Geophysical Research Letters
Glaciochemistry has recently provided a useful tool in the study of snow accumulation rates (Herron and Langway, 1979; Bulter et al., 1980 Warburton and Young, 1981; Mayewski et al., in press) and the elucidation of long-term climatic change (Delmas et al., 1980; Thompson and Mosley-Thompson, 1981) as well as the definition of aerosol/precipitation source areas (Warburton and Linkletter, 1978). Recent glaciochemical work from Antarctica has suggested that although cations associated with seasalt(Na, Mg, Ca and K) decrease in concentration as one proceeds inland, crustally-derived chemical species such as Al and Fe remain relatively constant in snow and ice (Boutron and Martin, 1980; Herron and Langway, 1979; Johnson and Chamberlain, 1981; Warburton and Young, 1981). This paper presents the first data suggesting that there is in some cases a local source for the crustally-derived material that enters Antarctic precipitation.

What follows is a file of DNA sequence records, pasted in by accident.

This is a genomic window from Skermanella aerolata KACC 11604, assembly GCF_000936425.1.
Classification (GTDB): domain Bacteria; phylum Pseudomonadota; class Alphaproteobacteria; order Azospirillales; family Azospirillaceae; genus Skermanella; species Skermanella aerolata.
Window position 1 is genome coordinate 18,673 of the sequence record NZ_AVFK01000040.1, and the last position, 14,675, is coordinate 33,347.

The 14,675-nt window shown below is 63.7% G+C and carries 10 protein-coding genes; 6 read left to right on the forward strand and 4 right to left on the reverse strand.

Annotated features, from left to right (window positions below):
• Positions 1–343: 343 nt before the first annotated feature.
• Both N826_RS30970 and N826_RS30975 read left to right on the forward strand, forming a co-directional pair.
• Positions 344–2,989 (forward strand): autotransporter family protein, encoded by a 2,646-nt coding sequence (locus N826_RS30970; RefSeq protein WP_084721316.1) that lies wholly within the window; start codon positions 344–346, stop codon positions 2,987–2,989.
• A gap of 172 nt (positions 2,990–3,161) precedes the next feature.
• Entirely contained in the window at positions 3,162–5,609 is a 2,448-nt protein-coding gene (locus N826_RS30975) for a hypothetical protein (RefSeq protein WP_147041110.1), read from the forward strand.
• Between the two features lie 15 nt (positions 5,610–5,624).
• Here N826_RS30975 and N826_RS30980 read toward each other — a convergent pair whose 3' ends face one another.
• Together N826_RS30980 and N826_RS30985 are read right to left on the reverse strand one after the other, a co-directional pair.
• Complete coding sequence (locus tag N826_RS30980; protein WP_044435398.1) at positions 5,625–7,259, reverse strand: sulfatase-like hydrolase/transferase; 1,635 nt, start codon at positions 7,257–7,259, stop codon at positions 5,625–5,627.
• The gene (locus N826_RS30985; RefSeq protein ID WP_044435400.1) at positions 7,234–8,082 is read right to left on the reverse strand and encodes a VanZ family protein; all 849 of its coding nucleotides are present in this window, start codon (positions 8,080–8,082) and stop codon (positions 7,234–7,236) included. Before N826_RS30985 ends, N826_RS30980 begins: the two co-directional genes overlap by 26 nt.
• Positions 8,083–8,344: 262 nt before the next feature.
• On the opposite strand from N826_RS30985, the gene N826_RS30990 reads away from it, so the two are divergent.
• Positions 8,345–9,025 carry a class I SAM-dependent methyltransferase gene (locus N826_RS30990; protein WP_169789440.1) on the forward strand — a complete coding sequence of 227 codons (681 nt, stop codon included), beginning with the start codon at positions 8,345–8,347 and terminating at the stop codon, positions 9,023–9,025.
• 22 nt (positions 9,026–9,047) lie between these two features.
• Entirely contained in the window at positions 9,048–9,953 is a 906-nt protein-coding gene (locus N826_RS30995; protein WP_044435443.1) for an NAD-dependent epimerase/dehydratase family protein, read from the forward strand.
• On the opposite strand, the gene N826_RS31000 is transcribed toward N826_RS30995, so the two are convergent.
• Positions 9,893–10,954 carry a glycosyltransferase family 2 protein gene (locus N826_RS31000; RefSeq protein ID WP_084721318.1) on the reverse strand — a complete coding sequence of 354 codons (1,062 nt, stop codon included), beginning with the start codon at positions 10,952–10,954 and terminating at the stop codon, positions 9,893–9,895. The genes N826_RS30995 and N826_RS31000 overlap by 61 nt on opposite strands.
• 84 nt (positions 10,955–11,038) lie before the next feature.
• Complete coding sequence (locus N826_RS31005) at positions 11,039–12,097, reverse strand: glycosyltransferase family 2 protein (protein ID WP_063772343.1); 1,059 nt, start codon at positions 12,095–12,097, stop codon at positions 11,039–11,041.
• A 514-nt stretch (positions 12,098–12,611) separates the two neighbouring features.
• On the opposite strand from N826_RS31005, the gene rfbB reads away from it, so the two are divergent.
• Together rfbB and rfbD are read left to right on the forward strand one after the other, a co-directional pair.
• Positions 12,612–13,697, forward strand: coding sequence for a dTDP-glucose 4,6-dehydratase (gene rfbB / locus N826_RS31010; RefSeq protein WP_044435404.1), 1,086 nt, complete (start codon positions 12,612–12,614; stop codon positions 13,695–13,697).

Mayewski, Paul Andrew and Lyons, William Berry, "Source and climatic implication of the reactive iron and reactive silicate concentration found in a core from Meserve Glacier, Antartica" (1982). Earth Science Faculty Scholarship. 186.
Mayewski, P. A., and Wm. B. Lyons (1982), Source and climatic implication of the reactive iron and reactive silicate concentration found in a core from Meserve Glacier, Antartica, Geophysical Research Letters, 9(3), 190–192, doi: 10.1029/GL009i003p00190. http://www.agu.org/pubs/crossref/1982/GL009i003p00190.shtml
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